Although ESRD in adults is usually caused by diabetic nephropathy, hypertension, autosomal dominant polycystic kidney, and chronic glomerulonephritis, the primary causes of ESRD in pediatric patients are focal segmental glomerulosclerosis, renal dysplasia, obstructive uropathy, and reflux nephropathy (Table 2). Urological disorders related to anomalies of the lower urinary tract are a significant difficulty encountered in pediatric KT. Treatment of urological disorders may necessitate additional procedures such as open vesicostomy and bladder augmentation. Additionally, recurrent glomerulonephritis after KT, particularly recurrent focal segmental glomerulosclerosis, is a known complication that determines the long-term outcomes of transplantation and is more common in pediatric KT [1,3].

Cardiovascular complications

The risk of cardiovascular complications is one of the most important complications following pediatric KT [2], and cardiovascular mortality is 100 fold higher in pediatric KT than that in an age-matched pediatric population [6]. Cardiovascular disease accounts for a mortality rate of 36% among all pediatric patients with ESRD, 34% among those undergoing dialysis, and 11% of all pediatric deaths after transplantation. Various metabolic conditions that develop during dialysis such as obesity, hyperglycemia, hypercholesterolemia, and hypertension tend to persist even after transplantation; thus, the risk of cardiovascular complications rarely disappears, although it substantially decreases. Additionally, donor-recipient size mismatch is a known factor that increases the pathological cardiac burden in pediatric KT. Among the population of donors, pediatric donors are few in number and are not always suitable for pediatric recipients because of the technical challenges of anastomosis due to small-sized vessels and the risk of thrombosis of the anastomosed area. Therefore, KT in pediatric patients usually involves adult donors, and donor-recipient size mismatch is a commonly encountered difficulty in pediatric KT, particularly in infants and small children. Donor-recipient size mismatch commonly results in graft hypoperfusion and delayed graft function (DGF), which is further complicated by the significantly lower resting blood pressure maintained in small children [7]. Administration of large quantities of intravenous fluids or transfusion, as well as the concomitant use of inotropes may be required to manage hypoperfusion caused by donor-recipient size mismatch. However, management of this fluid status can aggravate the burden on the cardiovascular system.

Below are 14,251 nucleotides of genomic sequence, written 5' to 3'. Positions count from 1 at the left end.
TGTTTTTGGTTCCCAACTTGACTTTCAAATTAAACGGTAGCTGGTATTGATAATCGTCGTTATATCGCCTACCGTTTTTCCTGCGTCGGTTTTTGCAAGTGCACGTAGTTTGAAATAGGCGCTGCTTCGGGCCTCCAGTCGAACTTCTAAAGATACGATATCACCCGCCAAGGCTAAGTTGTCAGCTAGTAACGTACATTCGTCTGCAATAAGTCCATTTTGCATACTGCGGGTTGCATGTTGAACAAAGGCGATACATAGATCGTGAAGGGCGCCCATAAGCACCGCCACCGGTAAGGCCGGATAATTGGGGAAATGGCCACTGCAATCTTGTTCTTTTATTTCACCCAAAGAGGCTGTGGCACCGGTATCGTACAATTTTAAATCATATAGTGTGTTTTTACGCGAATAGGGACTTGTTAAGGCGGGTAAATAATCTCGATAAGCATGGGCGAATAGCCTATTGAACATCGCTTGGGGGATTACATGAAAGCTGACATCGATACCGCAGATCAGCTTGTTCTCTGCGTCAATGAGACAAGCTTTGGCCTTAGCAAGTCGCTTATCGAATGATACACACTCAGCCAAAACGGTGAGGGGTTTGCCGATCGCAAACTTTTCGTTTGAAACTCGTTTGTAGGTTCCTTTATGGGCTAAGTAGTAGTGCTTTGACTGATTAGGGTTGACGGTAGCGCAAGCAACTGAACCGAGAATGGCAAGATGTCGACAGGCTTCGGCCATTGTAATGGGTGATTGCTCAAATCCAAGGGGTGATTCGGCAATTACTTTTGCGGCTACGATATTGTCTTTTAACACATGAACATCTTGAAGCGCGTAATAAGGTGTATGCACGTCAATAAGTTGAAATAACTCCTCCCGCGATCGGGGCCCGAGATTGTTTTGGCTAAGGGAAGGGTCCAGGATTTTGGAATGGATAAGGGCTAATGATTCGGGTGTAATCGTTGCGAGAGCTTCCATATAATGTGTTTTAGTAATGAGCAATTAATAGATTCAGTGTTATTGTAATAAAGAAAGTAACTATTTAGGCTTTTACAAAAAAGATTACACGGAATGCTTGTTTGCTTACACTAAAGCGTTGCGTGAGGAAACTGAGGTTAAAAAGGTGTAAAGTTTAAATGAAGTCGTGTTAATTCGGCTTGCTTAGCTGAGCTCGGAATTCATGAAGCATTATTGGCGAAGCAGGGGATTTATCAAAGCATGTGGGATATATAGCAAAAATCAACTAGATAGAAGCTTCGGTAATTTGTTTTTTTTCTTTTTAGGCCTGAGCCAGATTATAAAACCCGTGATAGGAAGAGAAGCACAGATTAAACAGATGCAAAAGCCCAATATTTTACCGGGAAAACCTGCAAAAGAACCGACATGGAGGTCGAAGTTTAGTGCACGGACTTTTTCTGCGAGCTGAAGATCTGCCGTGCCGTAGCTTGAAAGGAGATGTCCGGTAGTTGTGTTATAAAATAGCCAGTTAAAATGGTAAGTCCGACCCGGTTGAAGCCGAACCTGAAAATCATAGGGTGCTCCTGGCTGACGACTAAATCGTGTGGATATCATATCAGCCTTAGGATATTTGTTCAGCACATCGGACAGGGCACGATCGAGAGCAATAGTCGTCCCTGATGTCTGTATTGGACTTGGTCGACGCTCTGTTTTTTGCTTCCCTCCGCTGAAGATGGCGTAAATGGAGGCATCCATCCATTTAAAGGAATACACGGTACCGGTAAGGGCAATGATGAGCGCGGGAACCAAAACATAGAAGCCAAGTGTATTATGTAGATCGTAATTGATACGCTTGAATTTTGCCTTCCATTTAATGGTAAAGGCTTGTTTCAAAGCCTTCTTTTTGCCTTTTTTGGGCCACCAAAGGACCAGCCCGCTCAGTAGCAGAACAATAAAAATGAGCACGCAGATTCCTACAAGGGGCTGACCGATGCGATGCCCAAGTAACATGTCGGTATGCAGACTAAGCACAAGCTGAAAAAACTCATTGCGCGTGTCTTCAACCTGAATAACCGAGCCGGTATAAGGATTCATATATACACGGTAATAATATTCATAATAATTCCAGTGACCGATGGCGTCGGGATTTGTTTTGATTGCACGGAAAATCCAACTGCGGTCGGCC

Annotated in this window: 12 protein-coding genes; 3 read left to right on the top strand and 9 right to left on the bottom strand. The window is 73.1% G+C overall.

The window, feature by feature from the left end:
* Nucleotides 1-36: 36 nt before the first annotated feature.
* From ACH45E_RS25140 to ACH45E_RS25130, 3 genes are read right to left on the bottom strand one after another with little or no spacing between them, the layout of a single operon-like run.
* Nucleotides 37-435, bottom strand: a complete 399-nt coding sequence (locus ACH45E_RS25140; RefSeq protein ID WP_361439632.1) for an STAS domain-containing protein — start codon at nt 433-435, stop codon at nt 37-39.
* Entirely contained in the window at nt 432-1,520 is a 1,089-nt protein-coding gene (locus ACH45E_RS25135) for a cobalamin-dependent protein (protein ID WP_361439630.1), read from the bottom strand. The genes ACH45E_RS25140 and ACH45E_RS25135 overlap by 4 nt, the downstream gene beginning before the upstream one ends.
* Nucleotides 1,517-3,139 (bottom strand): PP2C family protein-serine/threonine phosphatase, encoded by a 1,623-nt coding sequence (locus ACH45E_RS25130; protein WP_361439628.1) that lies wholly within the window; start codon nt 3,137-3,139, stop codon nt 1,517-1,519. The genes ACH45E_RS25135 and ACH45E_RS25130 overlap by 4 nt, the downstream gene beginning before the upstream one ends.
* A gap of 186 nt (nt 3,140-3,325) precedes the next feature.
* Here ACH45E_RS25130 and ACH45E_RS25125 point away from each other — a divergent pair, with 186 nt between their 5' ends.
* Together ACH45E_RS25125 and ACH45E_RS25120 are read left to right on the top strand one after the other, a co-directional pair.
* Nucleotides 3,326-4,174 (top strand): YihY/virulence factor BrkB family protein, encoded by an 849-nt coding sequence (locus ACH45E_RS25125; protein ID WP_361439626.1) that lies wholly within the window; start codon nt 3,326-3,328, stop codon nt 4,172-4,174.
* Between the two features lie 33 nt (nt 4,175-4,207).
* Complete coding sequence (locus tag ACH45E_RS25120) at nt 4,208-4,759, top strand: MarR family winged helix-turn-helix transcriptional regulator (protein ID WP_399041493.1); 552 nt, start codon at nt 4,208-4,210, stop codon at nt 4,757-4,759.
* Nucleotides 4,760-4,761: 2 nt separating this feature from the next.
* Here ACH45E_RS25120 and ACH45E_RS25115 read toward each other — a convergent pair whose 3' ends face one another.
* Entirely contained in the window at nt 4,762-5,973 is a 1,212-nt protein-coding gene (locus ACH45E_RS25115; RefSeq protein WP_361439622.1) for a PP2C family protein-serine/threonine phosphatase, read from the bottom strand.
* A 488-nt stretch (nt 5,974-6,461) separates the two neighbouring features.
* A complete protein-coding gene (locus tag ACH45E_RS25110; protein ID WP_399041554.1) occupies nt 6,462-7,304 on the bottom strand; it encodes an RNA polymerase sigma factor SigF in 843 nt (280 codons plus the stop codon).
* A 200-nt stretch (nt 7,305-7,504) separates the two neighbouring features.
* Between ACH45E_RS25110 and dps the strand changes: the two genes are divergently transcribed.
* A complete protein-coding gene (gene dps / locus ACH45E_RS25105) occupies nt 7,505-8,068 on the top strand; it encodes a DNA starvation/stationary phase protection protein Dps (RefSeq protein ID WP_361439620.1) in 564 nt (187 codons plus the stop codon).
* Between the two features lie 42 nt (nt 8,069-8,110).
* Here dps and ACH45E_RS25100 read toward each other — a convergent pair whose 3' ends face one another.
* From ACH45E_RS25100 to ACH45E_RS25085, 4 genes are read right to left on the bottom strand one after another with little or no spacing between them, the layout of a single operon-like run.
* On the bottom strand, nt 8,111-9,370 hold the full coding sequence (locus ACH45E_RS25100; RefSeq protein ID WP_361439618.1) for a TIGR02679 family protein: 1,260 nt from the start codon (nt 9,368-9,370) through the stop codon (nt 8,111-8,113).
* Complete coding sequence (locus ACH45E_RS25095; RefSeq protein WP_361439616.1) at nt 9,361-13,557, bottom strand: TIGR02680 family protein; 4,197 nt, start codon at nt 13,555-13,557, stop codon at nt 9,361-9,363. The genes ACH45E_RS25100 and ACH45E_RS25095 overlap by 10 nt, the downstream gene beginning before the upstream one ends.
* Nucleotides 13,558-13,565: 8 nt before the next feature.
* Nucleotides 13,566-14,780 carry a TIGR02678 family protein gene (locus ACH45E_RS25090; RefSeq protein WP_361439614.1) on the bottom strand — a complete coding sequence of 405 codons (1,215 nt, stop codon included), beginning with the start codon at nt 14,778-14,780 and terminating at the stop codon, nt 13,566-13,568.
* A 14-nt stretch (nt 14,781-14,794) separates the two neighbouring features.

Posttransplant lymphoproliferative disorder and malignancy

Posttransplant lymphoproliferative disorder (PTLD) is an abnormal proliferation of lymphocytes observed in immunocompromised patients receiving transplantation. Histopathological findings range from an infectious mononucleosis-like presentation to that of non-Hodgkin lymphoma. The risk factors of PTLD include an Epstein-Barr virus (EBV)-seronegative status of recipients, use of calcineurin inhibitors (CNIs) and antilymphocyte antibodies, the number of methylprednisolone pulses administered, cytomegalovirus infection, younger age, and acute graft rejection episodes [8]. Reportedly, the incidence of PTLD is 1% in adults with KT and is higher in pediatric patients, secondary to their more commonly observed EBV-seronegativity status (49% vs. 8%, respectively) [8] (Fig. 1). Additionally, the NAPRTCS transplant registry has shown that these pediatric patients had a 6.7 fold higher risk of non-PTLD malignancies compared to a healthy pediatric population. Renal cell carcinoma was the most common type of non-PTLD malignancy observed [9].

Donor-recipient size mismatch